Hundreds line up to buy new iPhone

Thomas Smith, 32, of Boston, tries out the video on his new iPhone after standing in line outside the Apple Store in the Georgetown neighborhood of Washington, on Thursday, June 24, 2010. "This is going to be the talk of the office today," says Smith. (AP Photo/Jacquelyn Martin)Thomas Smith, 32, of Boston, tries out the video on his new iPhone after standing in line outside the Apple Store in the Georgetown neighborhood of Washington, on Thursday, June 24, 2010. “This is going to be the talk of the office today,” says Smith. (AP Photo/Jacquelyn Martin)
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WASHINGTON (AP) — Apple Inc.’s newest iPhone was selling briskly Thursday as thousands lined up outside stores around the world to become among the first to own the device amid concerns of supply shortages.

The iPhone 4’s launch began in Japan and sold out by early afternoon at the flagship store of Softbank, Apple’s exclusive wireless carrier there. The launch moved across France, Germany and the U.K. before going on sale at 7 a.m. in each time zone in the U.S. Some stores abroad had midnight openings.

More than with past launches, there were worries about limited supplies after more than 600,000 people rushed to pre-order iPhones on the first day they were available, prompting Apple and its exclusive wireless partner in the U.S., AT&T Inc., to stop taking orders for shipment by Thursday’s launch. On Apple’s website, new orders weren’t promised for delivery until July 14.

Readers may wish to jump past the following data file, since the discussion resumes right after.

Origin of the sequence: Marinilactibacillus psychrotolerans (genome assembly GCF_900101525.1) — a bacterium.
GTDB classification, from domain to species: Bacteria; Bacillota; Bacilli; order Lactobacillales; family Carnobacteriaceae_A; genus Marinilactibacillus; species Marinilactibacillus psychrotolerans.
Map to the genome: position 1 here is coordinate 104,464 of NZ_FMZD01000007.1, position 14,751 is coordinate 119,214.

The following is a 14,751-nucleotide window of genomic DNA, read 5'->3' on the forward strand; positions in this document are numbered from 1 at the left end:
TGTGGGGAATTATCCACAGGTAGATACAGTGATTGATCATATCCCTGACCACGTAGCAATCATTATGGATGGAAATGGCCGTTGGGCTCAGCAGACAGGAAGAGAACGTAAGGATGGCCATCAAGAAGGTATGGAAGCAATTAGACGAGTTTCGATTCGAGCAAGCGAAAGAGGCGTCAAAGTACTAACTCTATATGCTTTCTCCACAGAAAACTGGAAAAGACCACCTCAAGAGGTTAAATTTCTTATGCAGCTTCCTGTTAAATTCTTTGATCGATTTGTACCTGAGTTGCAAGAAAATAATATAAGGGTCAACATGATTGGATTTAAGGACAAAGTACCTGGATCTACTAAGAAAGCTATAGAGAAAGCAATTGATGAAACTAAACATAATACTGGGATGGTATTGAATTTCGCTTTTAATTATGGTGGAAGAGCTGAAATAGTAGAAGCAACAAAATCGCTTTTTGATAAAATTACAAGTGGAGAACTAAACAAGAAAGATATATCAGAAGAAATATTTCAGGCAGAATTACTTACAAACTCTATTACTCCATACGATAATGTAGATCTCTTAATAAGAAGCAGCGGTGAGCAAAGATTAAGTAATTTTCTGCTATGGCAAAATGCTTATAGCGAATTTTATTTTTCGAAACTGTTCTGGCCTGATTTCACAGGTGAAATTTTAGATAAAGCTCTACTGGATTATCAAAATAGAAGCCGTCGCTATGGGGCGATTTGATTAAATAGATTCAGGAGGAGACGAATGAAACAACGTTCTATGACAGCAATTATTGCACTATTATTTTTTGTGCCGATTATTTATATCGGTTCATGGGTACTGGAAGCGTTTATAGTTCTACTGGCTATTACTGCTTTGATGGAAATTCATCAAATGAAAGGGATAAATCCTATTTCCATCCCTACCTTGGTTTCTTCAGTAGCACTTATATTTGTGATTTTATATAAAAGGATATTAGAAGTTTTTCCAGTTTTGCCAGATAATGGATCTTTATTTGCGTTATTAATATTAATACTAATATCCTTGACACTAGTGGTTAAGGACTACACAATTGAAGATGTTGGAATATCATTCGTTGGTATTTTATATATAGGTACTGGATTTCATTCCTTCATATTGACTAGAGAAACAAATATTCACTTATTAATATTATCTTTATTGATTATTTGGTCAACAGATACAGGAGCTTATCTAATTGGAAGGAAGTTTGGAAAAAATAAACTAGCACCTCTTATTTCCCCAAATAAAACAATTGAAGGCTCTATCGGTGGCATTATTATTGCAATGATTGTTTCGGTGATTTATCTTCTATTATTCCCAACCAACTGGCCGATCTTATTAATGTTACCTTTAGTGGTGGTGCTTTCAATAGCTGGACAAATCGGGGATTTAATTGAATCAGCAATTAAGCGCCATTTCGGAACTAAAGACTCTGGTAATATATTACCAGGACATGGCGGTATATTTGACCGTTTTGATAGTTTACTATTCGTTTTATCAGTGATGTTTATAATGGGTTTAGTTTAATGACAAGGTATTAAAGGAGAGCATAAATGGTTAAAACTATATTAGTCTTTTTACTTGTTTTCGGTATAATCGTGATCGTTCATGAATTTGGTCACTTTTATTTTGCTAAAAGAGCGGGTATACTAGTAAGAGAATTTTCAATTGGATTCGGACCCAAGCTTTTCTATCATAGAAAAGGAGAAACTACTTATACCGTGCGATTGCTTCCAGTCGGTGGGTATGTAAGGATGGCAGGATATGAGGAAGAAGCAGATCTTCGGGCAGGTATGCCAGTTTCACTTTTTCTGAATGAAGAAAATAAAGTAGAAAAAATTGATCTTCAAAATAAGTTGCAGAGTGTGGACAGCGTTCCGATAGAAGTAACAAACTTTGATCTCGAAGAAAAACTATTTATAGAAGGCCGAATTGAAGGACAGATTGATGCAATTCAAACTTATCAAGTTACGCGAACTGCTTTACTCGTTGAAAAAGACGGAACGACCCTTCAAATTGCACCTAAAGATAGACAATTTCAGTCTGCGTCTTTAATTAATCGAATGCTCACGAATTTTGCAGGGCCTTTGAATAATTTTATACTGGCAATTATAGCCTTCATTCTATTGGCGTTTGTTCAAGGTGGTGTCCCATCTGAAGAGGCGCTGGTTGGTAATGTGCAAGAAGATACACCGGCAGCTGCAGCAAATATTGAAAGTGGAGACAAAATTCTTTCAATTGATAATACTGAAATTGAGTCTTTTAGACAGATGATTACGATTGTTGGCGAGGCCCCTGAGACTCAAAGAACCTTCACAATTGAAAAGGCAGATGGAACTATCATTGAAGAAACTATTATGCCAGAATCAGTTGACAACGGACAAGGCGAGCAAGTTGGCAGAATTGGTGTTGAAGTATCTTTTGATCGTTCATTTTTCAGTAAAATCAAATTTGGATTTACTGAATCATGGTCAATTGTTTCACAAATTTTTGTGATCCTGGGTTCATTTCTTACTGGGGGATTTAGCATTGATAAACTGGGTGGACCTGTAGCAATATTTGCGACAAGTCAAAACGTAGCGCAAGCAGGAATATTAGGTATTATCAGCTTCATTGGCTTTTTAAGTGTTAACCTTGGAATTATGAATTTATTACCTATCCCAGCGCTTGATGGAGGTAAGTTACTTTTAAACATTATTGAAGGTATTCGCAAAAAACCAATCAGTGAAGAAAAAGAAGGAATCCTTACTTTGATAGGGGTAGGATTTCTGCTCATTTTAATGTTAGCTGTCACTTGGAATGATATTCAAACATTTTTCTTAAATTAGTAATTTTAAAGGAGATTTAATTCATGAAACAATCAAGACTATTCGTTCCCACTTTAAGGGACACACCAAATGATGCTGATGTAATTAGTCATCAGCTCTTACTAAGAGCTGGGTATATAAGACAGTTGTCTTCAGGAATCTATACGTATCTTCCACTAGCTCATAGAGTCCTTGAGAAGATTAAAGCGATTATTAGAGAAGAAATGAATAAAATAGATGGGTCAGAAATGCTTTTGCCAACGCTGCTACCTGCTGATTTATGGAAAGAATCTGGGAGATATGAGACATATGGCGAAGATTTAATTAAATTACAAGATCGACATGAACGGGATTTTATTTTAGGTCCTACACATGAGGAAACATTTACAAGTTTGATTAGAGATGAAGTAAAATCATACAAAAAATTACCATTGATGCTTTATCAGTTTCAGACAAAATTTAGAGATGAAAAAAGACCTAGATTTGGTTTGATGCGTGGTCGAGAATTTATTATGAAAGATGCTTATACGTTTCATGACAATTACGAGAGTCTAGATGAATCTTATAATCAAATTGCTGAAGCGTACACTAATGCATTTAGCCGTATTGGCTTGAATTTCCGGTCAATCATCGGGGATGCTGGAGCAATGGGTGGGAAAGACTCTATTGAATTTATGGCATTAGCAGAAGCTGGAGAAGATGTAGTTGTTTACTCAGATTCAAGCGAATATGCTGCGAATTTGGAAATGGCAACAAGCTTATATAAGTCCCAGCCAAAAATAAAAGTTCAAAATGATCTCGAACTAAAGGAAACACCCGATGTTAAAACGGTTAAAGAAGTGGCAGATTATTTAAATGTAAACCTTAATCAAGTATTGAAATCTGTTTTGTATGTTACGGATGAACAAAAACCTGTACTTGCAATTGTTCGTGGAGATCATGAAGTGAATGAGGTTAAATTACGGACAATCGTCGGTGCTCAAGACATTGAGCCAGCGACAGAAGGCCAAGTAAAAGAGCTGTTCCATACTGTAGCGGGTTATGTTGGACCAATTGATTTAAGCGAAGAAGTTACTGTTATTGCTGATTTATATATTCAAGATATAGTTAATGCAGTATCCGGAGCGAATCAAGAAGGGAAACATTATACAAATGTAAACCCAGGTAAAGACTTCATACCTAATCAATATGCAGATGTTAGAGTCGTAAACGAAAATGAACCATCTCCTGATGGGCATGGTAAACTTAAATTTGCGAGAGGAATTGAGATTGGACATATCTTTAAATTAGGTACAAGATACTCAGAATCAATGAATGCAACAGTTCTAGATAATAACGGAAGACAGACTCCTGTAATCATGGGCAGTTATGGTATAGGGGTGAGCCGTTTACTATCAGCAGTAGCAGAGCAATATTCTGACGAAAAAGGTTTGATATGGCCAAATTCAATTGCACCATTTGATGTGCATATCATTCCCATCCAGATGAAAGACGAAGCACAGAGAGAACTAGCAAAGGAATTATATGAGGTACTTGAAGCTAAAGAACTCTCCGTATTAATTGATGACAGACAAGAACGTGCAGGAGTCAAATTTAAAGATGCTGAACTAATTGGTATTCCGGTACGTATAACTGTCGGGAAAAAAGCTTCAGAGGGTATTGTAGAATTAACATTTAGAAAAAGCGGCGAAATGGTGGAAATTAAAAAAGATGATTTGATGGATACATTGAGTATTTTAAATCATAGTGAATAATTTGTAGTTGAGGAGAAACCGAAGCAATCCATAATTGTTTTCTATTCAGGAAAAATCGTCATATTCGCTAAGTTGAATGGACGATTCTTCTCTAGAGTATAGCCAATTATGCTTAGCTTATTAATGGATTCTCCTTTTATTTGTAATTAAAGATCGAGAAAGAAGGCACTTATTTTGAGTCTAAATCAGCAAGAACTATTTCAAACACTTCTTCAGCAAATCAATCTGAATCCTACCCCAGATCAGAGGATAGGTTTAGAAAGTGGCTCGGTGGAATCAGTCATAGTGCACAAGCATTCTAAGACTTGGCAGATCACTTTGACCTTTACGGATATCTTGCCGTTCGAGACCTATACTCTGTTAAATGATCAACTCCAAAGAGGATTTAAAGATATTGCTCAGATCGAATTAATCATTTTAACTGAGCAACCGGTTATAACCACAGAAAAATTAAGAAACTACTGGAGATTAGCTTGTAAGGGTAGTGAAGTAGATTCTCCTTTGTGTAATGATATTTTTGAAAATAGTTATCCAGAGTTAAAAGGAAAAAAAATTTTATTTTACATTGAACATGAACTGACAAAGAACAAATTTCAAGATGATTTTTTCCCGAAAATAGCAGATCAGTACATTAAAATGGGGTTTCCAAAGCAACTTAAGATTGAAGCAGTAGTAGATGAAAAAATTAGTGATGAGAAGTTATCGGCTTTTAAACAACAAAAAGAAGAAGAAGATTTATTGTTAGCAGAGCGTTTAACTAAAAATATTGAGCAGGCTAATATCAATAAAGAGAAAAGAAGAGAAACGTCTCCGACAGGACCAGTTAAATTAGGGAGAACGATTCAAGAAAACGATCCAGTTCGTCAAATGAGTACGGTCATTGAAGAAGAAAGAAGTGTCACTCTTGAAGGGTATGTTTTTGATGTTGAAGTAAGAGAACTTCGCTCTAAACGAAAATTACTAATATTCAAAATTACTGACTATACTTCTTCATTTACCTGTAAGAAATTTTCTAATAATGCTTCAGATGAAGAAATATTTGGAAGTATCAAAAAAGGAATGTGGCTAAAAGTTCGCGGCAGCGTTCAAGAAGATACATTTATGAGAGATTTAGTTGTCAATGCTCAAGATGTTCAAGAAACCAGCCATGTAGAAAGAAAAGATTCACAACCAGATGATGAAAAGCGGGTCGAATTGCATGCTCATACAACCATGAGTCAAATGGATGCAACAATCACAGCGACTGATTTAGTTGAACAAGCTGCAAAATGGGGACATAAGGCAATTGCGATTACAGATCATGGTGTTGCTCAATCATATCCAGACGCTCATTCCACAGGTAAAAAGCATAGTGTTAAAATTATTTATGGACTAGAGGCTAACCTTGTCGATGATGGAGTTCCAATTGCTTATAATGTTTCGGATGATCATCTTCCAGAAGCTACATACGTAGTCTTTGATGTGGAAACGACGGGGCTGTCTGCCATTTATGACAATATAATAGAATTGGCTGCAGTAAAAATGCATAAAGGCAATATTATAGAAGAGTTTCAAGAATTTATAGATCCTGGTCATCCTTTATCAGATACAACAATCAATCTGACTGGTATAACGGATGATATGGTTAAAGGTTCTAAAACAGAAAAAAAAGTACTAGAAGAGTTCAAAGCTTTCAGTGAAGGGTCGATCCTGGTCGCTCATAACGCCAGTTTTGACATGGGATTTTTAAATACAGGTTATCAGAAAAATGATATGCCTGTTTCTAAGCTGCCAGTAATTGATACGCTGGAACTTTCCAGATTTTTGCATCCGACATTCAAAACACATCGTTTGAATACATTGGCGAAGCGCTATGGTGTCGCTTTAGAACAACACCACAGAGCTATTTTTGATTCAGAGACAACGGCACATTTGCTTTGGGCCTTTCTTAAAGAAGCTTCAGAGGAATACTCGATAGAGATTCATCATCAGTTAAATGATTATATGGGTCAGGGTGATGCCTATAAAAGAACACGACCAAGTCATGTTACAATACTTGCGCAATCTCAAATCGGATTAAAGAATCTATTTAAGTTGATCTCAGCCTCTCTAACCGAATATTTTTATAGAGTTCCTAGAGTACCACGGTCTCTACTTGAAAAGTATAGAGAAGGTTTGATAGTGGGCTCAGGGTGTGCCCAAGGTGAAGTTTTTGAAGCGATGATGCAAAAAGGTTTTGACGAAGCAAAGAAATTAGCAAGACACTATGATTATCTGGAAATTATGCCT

Sean Hill, 39, a Washington police officer who had pre-ordered his phone, smiled and proudly held the phone up for the crowd to see as he walked out of the newly opened Apple store in the Georgetown neighborhood.

“I’m like a kid in a candy store,” Mr. Hill said. “I’m probably going to spend all morning playing with it.”

Those who didn’t place an iPhone 4 order had to line up outside Apple stores Thursday in the hopes of snagging one on a first-come, first-served basis. Apple wouldn’t say whether it believes it has enough iPhones on hand.

“I am going to be very disappointed and upset if they run out before I get one,” said Jasmine Cordova, 25, an administrative assistant in Brooklyn. “They have been advertising and hyping for months. They should make sure to stock enough.”

In Paris, 24-year-old shoe salesman Julien Remy went to buy one during his lunch break, only to learn the store had run out of the higher-capacity model he wanted.

“Either I’ll look elsewhere or come back later,” he said.

In Aventura, Fla., Loren and Veronica McHenry held out hope after miscommunications landed them at the back of the line. They had arrived at 9 p.m. Wednesday and were told no one was allowed on mall property overnight. They returned only to learn that 120 people had camped out at a nearby parking lot.

“There’s no coordination between the mall employees, security and law enforcement,” said Loren McHenry, 42, shaking his head in disbelief. “It’s a mess. … They said we’ll all get iPhones. I hope that’s true.”

The new iPhone model, the fourth model since the original came out in 2007, is thinner with a better-resolution screen and longer battery life.

“I like the design. It’s sleek — I think it’s cool!” said Yoko Kosugi, 41, a graphic designer in Tokyo, who took her new phone out of her bag to show it off, plastic wrapping still on the screen.

It features a new operating system that can also be installed on some older models, such as the 3GS, along with cameras on both sides to permit face-to-face video calls.

“This is revolutionary in the U.S. for deaf people to have a mobile device they can use to communicate in their native language,” said Beth Henriksen, 30, a sign language interpreter in Washington.

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